It does matter slightly that the trade typically takes place in dollars. This means that those wishing to buy oil must acquire dollars to buy the oil, which increases the demand for dollars in world financial markets. However, the impact of the oil trade is likely to be a very small factor affecting the value of the dollar. Even today, not all oil is sold for dollars. Oil producers are free to construct whatever terms they wish for selling their oil, and many often agree to payment in other currencies. There is absolutely nothing to prevent Saudi Arabia, Venezuela, or any other oil producer -- whether a member of OPEC or not -- from signing contracts selling their oil for whatever currency is convenient for them to acquire.

Even if all oil were sold for dollars, it would be a very small factor in the international demand for dollars, as can be seen with a bit of simple arithmetic. World oil production is a bit under 90 million barrels a day. If two-thirds of this oil is sold across national borders, then it implies a daily oil trade of 60 million barrels. If all of this oil is sold in dollars, then it means that oil consumers would have to collectively hold $4.2 billion to cover their daily oil tab.

By comparison, China alone holds more than $1 trillion in currency reserves, more than 200 times the transaction demand for oil. In other words, if China reduced its holdings of dollars by just 0.5 percent, it would have more impact on the demand for dollars than if all oil exporters suddenly stopped accepting dollars for their oil.

This raises a more serious issue affecting the demand for dollars, which is the dollar's status as an international reserve currency. Currently the dollar is by far the preferred currency, but others, notably the euro, are gaining ground. A switch away from the dollar will lower its value, but this is hardly anything to fear: In actuality, it was and is an official policy goal of both the George W. Bush and Barack Obama administrations.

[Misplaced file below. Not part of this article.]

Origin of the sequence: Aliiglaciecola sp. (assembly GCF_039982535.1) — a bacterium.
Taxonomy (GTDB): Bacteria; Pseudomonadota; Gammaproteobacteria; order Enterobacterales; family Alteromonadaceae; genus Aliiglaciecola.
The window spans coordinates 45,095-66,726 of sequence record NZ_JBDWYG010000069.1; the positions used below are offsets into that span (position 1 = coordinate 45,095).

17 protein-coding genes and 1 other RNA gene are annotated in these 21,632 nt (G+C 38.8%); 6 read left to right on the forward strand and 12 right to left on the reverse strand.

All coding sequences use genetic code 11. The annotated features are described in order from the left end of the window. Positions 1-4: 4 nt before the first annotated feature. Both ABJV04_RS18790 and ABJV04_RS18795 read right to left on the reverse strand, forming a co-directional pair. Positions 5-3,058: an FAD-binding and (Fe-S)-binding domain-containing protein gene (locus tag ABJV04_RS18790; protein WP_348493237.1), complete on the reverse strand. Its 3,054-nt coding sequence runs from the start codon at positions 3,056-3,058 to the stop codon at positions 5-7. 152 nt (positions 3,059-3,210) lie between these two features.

Both administrations are on record complaining about China's "manipulation" of its currency. China does this by buying up vast amounts of dollars to hold as foreign reserves, suppressing the value of the yuan against the dollar. This, in turn, makes Chinese goods cheaper in the United States and bolsters China's exports.

If China stopped buying up huge amounts of dollars, as the United States wishes, then the dollar would fall in value against the yuan, thereby making Chinese imports more expensive. The result would be that the United States would buy fewer imports from China, improving its trade balance. Not too many people would be frightened by this prospect.

To summarize, the dollars needed to finance the international oil trade are trivial compared with other sources of demand for dollars. The currency chosen for foreign reserve holdings can have an impact on demand for dollars, but this has nothing to do with the currency chosen to conduct the oil trade. If Saudi Arabia wanted to hold euros rather than dollars, it could almost instantly offload as many dollars as it desired. Plus, the White House wants the dollar to decline anyway because it would improve the United States' trade balance.

Thus, the conspiracy theory Fisk resurrected might have spooked the markets, but the reality is that there is nothing to fear. The dollar's value will likely fall over time (as it has been doing against the euro for the last nine years). But there is nothing in the cards to suggest a collapse, even if Saudi Arabia starts selling its oil for euros or yuan.



How (Not) to Spot a Terrorist

Catching al Qaeda's killers is about to become a whole lot harder. Why? Because their rank and file will soon look just like you and me.